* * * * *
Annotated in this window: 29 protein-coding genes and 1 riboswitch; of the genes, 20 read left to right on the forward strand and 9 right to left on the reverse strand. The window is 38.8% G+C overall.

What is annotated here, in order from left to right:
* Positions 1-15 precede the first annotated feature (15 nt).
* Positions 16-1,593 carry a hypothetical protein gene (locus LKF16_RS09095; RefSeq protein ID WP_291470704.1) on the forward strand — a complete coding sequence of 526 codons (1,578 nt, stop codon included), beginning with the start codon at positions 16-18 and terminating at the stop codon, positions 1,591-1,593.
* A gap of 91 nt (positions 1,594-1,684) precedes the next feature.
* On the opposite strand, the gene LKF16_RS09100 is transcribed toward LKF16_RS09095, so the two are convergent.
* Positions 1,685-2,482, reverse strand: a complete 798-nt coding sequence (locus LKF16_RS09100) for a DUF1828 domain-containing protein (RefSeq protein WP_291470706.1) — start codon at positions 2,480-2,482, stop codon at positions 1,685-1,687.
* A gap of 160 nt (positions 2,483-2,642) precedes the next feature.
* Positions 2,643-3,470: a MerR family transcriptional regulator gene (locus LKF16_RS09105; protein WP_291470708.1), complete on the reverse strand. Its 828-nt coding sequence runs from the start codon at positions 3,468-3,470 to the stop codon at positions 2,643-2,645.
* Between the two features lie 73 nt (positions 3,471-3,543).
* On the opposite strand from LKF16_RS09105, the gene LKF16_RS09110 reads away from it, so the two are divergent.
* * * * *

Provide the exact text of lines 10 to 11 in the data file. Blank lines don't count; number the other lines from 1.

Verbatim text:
* Between the two features lie 73 nt (positions 3,471-3,543).
* On the opposite strand from LKF16_RS09105, the gene LKF16_RS09110 reads away from it, so the two are divergent.